Steven Linscombe | 4/10/2008 9:04:46 PM
Rice research scientists from the LSU AgCenter conduct many research projects at locations other than the Rice Research Station near Crowley. These off-station sites are located throughout the rice-growing regions of the state. These trials are conducted in cooperation with rice farmers who provide land, irrigation water and many other services. They also are patient in dealing with some of the idiosyncrasies associated with small plot research activities.
In 2008, these off-station trials will be conducted at four locations in southwest Louisiana: Jimmy Hoppe’s farm south of Fenton in Jeff Davis Parish, Kent Lounsberry’s farm south of Lake Arthur in western Vermilion Parish, Kody and Larry Beiber’s farm west of Mamou in Evangeline Parish, and R&Z Farms (Keith Rockett, Dwayne and Doug Zaunbrecher) east of Mowata in Acadia Parish. In addition, two locations will be planted in Richland Parish in north Louisiana, Elliot Colvin’s farm north of Rayville and Woodsland Plantation southeast of Monroe. These sites are normally between 2 and 6 acres.
These sites are treated as miniature research stations. The site must have independent flooding and draining capabilities. This will allow us to flush, flood or drain the research area without affecting the producer’s adjacent fields. The farmer prepares the seedbed in the research area for drill-seeding. Then we travel to the site with the same small plot planting equipment we use at the Rice Research Station. Seed for each plot is weighed and packaged in the lab over the winter and laid out in a logical planting order before traveling to the off-station site.
The field is squared off and laid out for planting, and the planting operation itself is normally completed within 2 to 3 hours. After planting, the site is managed similarly to sites on the research station. This includes water management (flushing, flooding and drainage as appropriate) and proper fertilization, as well as weed, insect and disease control. Often, fertilization and pest control treatments may be part of the research studies so care must be taken to avoid jeopardizing these treatments when managing the rest of the research area.
Researchers visit these sites often (once or twice a week at a minimum) to take notes and collect data and make management decisions. As the rice approaches maturity, these visits become more frequent because each plot will have a hand-harvested sample removed at harvest maturity for milling and other quality analyses. When all plots have reached harvest maturity, we travel to the site with our small plot combine used to harvest each plot. We then record the weight, grain moisture and test weight for later comparisons. At some south Louisiana locations, the research area is fertilized and re-flooded after harvest to generate ratoon (second) crop data.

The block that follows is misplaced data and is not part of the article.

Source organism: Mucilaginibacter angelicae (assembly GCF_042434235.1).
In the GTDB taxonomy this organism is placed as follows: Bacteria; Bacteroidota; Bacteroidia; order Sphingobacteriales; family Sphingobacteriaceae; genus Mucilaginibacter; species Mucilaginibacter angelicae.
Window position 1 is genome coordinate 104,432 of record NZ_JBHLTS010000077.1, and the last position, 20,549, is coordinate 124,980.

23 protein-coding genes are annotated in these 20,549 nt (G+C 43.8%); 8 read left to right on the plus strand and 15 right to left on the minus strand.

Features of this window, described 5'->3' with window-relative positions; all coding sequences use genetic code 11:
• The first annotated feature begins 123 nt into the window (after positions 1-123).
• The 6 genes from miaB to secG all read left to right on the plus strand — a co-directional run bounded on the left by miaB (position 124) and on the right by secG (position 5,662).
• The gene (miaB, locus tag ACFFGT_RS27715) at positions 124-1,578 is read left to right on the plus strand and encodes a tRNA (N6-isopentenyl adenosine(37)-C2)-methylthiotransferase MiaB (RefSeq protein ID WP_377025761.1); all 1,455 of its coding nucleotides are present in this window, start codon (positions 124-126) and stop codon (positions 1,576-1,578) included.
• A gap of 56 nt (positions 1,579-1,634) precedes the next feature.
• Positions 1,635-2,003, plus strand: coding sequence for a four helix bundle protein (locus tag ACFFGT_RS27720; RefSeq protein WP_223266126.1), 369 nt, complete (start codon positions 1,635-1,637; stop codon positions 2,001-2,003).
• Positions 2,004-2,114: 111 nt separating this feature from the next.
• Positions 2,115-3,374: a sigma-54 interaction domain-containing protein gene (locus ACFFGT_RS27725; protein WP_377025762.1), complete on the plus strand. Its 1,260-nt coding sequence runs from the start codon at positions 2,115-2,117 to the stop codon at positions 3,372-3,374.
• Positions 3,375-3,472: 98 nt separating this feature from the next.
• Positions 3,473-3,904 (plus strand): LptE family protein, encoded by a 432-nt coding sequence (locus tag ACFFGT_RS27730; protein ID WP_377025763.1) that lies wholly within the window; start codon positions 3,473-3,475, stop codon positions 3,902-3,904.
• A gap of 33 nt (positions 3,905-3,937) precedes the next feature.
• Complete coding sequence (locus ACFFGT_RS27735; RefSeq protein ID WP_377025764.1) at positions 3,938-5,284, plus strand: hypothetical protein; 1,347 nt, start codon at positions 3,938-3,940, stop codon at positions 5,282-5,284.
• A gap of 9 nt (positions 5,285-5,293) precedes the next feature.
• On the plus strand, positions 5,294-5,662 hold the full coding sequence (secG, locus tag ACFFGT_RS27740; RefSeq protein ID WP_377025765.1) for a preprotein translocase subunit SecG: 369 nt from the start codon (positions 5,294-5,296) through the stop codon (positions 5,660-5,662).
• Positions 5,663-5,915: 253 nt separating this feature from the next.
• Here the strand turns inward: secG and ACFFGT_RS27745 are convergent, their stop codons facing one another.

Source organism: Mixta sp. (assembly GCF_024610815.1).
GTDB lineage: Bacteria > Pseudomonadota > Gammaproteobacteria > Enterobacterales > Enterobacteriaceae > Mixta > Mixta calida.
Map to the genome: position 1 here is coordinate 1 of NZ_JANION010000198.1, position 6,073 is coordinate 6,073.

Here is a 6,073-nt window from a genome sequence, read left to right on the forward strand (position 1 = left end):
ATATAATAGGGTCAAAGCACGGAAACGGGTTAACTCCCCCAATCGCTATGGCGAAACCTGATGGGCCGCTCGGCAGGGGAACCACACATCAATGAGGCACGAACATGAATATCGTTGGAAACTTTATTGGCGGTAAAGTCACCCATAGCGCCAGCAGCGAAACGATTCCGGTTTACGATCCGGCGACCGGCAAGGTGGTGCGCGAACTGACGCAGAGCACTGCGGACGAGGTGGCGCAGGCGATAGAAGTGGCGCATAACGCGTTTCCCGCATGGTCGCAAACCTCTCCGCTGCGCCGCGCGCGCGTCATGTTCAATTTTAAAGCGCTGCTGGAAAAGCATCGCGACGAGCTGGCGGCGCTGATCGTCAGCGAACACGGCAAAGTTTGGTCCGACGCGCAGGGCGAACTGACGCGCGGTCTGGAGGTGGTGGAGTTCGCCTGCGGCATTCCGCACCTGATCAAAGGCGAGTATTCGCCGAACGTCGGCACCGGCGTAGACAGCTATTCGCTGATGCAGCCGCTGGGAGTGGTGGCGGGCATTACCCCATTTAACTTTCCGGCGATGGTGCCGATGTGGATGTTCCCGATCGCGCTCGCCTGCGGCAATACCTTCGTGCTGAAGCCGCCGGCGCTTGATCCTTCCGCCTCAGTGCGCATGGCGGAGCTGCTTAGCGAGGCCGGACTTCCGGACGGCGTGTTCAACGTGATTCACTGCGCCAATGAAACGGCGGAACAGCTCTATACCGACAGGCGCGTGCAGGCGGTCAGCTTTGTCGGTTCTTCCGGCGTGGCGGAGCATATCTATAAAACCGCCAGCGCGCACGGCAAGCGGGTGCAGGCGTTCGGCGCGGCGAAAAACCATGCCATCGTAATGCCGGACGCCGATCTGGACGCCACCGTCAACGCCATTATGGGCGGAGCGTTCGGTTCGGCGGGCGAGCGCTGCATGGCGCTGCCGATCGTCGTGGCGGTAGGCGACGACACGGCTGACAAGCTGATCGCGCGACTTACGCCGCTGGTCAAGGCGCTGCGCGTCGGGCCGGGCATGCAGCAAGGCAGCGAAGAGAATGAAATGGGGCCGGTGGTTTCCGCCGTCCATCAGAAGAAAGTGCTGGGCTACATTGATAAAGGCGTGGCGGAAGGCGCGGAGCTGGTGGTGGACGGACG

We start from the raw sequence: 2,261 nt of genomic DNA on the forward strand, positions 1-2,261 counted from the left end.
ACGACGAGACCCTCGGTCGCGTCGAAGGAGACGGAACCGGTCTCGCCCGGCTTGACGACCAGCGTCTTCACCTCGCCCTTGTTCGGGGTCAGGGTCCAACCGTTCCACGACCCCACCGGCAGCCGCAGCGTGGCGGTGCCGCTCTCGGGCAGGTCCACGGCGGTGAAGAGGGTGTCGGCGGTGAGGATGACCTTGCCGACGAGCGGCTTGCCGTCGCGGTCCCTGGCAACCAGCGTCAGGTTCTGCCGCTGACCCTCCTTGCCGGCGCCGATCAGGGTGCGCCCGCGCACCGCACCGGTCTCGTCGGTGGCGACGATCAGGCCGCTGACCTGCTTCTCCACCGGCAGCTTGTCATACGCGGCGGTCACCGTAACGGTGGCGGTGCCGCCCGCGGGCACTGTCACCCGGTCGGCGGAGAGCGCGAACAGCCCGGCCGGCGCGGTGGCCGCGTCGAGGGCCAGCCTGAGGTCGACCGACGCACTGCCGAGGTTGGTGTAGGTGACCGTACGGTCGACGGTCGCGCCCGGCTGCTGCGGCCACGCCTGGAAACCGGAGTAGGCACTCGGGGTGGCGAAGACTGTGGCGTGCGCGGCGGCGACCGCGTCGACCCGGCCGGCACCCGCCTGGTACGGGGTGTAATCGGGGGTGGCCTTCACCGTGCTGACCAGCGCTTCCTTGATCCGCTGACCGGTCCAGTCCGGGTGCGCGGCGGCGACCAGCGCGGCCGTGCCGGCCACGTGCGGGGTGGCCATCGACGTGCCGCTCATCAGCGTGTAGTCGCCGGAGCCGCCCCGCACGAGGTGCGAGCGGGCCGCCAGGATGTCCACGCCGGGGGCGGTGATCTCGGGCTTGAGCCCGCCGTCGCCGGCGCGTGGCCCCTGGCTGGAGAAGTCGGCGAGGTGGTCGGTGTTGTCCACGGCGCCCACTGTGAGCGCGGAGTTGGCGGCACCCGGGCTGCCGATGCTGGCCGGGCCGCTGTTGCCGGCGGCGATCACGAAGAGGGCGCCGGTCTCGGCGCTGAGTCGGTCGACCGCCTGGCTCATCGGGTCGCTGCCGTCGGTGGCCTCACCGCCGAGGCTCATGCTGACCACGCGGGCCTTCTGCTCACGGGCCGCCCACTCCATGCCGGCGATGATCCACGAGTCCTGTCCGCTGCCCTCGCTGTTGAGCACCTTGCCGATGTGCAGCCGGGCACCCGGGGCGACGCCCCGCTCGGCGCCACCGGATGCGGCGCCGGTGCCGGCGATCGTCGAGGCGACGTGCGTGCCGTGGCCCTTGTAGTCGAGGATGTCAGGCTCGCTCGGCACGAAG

These off-station sites are invaluable to our research effort. One good example is in new variety development. Typically, all of the early generation selection and advancement, as well as preliminary yield testing of breeding lines, are conducted either at the Rice Research Station or at the winter nursery facility in Puerto Rico. However, as lines move into advanced testing prior to potential release, these off-station testing sites provide excellent information on the stability of these lines. Stability refers to the ability of lines to perform consistently over a number of different environments, which are provided by the different soil types and disease pressure regimes, as well as general growing conditions at these various sites. We have had a number of experimental lines through the years that looked very good at tests here on the station. However, evaluating these same lines at the off-station sites allowed us to discover inherent characteristics that warranted a decision not to release. On the other hand, consistent superior performance over locations and years by a potential release can corroborate data produced on the research station and help justify a variety release. In addition to variety development, typical areas of research conducted at these off-station sites include fertility and agronomic studies, as well as disease, insect and weed control work.
County agents are vital to the success of our research program. They are instrumental in locating cooperating farmers, as well as helping in the planting, data collection and harvesting of the research sites. In addition, most locations serve as the venue for a parish or area field days, which are coordinated by the agent. These field days are well-attended and allow producers to see new technology in a farmer-oriented setting.
Some of these cooperators have exhibited great perseverance in working with researchers on off-station research. For example, 2008 marks the 24th year this work has been conducted on the Lounsberry Farm in Vermilion Parish and the 14th year for these studies on the Hoppe Farm in Jeff Davis Parish.
Permission granted by B. Leonards (LA Farm & Ranch) on April 2, 2008 to republish article on www.lsuagcenter.com